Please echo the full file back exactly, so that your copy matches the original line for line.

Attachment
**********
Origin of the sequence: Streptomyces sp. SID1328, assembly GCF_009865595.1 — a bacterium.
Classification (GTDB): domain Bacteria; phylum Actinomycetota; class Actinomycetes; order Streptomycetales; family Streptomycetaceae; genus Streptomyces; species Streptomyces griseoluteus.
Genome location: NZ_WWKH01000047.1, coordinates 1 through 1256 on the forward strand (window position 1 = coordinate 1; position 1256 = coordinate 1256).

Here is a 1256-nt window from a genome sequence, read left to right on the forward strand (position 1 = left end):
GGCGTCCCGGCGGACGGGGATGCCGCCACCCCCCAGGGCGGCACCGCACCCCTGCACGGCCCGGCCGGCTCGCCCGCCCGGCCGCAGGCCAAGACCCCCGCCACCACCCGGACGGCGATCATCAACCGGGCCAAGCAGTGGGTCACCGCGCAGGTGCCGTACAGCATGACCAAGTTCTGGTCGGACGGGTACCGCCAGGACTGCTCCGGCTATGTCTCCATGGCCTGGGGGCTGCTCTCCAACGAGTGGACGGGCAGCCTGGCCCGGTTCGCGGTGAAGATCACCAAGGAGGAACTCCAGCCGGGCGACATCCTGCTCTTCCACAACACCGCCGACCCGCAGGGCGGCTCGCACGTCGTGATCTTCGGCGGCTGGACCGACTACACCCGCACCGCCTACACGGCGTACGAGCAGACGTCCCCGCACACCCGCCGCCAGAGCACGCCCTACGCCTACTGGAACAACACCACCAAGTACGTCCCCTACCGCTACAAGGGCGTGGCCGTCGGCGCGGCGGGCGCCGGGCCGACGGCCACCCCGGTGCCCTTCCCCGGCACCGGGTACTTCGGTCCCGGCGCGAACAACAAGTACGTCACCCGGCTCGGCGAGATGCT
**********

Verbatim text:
Origin of the sequence: Streptomyces sp. SID1328, assembly GCF_009865595.1 — a bacterium.
Classification (GTDB): domain Bacteria; phylum Actinomycetota; class Actinomycetes; order Streptomycetales; family Streptomycetaceae; genus Streptomyces; species Streptomyces griseoluteus.
Genome location: NZ_WWKH01000047.1, coordinates 1 through 1256 on the forward strand (window position 1 = coordinate 1; position 1256 = coordinate 1256).

Here is a 1256-nt window from a genome sequence, read left to right on the forward strand (position 1 = left end):
GGCGTCCCGGCGGACGGGGATGCCGCCACCCCCCAGGGCGGCACCGCACCCCTGCACGGCCCGGCCGGCTCGCCCGCCCGGCCGCAGGCCAAGACCCCCGCCACCACCCGGACGGCGATCATCAACCGGGCCAAGCAGTGGGTCACCGCGCAGGTGCCGTACAGCATGACCAAGTTCTGGTCGGACGGGTACCGCCAGGACTGCTCCGGCTATGTCTCCATGGCCTGGGGGCTGCTCTCCAACGAGTGGACGGGCAGCCTGGCCCGGTTCGCGGTGAAGATCACCAAGGAGGAACTCCAGCCGGGCGACATCCTGCTCTTCCACAACACCGCCGACCCGCAGGGCGGCTCGCACGTCGTGATCTTCGGCGGCTGGACCGACTACACCCGCACCGCCTACACGGCGTACGAGCAGACGTCCCCGCACACCCGCCGCCAGAGCACGCCCTACGCCTACTGGAACAACACCACCAAGTACGTCCCCTACCGCTACAAGGGCGTGGCCGTCGGCGCGGCGGGCGCCGGGCCGACGGCCACCCCGGTGCCCTTCCCCGGCACCGGGTACTTCGGTCCCGGCGCGAACAACAAGTACGTCACCCGGCTCGGCGAGATGCT